Tuesday, September 1, 2015

Vulnerability Management – ‘Do unto yourself before others do unto you’

By: Susan Pretnar, President at KeySys Health LLC

Not a perfect translation from the law of the prophets, but a meaningful aphorism for managing electronic information system security risks. For those who really have no idea what vulnerability management means, very simply stated, it means ‘hack’ your own systems before you become the ‘hackee’.

The idea of finding and killing your own snakes makes perfect business sense in the ever expanding online and internet saturated environment that healthcare entities are operating in today. Unfortunately, the industry is only recently awakening to the realization that their networks, databases and information systems are vulnerable to attack from external malicious threats, regardless of their size or specialty.

Based on security readiness surveys and breach statistics, one could assume that practices using electronic systems really don’t value investment in infrastructure and data security. Healthcare is notorious for taking eons to change direction, but rather than paint everyone with the same brush, let’s take the position that most just don’t understand what is needed, or they’re distrustful of the advice offered by their vendors. The recommended solutions invariably cost money: penetration tests, system scans, continuous monitoring.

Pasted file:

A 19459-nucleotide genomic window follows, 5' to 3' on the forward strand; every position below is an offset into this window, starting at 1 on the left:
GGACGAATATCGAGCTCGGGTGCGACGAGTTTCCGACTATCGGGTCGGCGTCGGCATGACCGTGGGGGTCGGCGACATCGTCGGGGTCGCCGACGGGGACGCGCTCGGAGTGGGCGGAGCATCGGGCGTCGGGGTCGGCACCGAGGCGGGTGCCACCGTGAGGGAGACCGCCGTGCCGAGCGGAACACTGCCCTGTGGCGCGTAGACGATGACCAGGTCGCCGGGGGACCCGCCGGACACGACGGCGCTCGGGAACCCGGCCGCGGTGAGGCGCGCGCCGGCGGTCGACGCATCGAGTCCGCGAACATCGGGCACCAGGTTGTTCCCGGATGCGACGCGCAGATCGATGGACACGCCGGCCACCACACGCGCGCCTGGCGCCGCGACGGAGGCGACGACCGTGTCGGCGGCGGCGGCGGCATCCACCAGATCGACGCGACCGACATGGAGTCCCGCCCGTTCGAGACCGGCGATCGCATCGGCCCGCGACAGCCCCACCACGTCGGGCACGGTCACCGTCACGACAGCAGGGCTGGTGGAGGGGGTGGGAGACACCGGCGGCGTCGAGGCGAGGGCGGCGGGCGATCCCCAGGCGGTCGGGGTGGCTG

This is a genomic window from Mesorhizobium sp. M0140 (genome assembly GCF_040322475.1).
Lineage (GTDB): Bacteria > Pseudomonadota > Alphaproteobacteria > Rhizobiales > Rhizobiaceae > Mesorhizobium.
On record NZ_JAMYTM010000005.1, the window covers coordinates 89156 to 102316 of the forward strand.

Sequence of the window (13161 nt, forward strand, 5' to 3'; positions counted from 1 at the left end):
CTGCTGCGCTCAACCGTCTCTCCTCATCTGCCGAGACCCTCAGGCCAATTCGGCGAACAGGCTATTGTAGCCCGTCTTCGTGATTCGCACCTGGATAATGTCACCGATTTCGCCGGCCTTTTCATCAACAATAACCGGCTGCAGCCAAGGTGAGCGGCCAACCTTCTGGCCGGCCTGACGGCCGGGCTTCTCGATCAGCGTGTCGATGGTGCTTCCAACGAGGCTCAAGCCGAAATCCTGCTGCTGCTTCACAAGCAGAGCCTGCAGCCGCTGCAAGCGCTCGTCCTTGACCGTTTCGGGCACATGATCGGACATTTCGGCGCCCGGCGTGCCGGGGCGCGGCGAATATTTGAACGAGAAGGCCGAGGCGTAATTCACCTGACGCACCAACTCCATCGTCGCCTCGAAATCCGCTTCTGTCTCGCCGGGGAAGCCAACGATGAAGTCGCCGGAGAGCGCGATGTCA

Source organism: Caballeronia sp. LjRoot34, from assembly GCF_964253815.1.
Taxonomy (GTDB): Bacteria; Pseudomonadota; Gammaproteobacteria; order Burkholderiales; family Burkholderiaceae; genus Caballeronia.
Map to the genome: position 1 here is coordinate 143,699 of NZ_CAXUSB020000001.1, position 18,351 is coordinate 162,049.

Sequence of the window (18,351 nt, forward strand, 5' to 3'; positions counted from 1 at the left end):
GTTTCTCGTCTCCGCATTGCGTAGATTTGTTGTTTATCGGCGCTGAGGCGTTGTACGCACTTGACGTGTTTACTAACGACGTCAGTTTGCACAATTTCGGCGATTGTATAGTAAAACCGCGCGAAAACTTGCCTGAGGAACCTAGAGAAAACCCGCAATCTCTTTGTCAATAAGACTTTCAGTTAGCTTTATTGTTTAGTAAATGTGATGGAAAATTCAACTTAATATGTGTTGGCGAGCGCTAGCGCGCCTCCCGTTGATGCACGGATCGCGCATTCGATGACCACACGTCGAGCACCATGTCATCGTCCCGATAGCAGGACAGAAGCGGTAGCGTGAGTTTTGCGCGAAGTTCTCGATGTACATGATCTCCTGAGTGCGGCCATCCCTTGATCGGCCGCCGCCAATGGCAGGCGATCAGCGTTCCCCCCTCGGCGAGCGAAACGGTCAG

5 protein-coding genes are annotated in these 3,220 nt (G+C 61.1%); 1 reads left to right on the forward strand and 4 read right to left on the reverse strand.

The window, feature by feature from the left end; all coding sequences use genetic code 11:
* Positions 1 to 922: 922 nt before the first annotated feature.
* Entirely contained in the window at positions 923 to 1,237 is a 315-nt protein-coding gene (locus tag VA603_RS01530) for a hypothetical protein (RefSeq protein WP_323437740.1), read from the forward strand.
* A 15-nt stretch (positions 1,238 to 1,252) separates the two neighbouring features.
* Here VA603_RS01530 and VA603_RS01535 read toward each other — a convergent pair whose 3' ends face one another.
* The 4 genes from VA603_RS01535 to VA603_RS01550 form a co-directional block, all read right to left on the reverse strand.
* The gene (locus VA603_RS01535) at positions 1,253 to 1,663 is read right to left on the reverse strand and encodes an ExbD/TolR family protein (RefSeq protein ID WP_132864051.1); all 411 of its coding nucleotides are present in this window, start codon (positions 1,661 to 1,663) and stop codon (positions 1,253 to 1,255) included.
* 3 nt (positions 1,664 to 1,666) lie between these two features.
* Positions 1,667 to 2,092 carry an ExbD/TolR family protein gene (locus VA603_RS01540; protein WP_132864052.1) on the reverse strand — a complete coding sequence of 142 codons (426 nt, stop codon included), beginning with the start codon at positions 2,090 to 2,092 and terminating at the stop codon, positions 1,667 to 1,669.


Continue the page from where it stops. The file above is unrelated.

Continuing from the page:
There are several actions that need to be accomplished to design a solid vulnerability management process for the digitized protected health information that you create, maintain, share or transmit. Although not all inclusive, here are some basic fundamentals:

a.) Identify all applications, servers, and devices that make up your IT network and operations, and identify business partners that extend your risk. Assure your software licenses and security certificates have not expired;

b.) Define your endpoints or ‘perimeter’: where is PHI data coming from, where it is going and where and how is it maintained or archived. The old, forgotten backup files are snakes that have bitten several;

c.) Determine the effectiveness of your identity management process, especially ‘privileged user‘ access to operating systems, databases, networks, etc. Review your basic authentication procedures for new users and ongoing access control;

d.) Review the standards used for your device and server configurations and the effectiveness of your patch management process;

e.) Organize your IT systems into groups (routers & hubs, servers, firewalls, applications, etc.) and determine what automated tools you have in place to monitor them.

If you contract for IT support, establish an IT Security Audit Plan with them and modify it when you change your network or introduce new technology. Include periodic ‘scanning’ of network servers and devices, reflecting the status of patches to all devices and applications, and conduct a penetration test (recommended by NIST at least once every 3 years) to satisfy HIPAA requirements. Sadly, a penetration test is costly and only a snapshot at one point in time. Do the penetration test after you are satisfied that you have built the best network you can afford, then monitor with frequent scans of your IT network and information systems to assure it stays secure.

Vulnerability management is a constant need in healthcare as with any line of business. It should be designed to assure regulatory compliance, but more importantly, to protect your business operations as well as the patient protected health information you generate continuously. There are many tools to assist the monitoring process, but don’t underestimate the obvious vulnerabilities of weak passwords and poor security training that results in human failures to recognize phishing expeditions by the bad guys.

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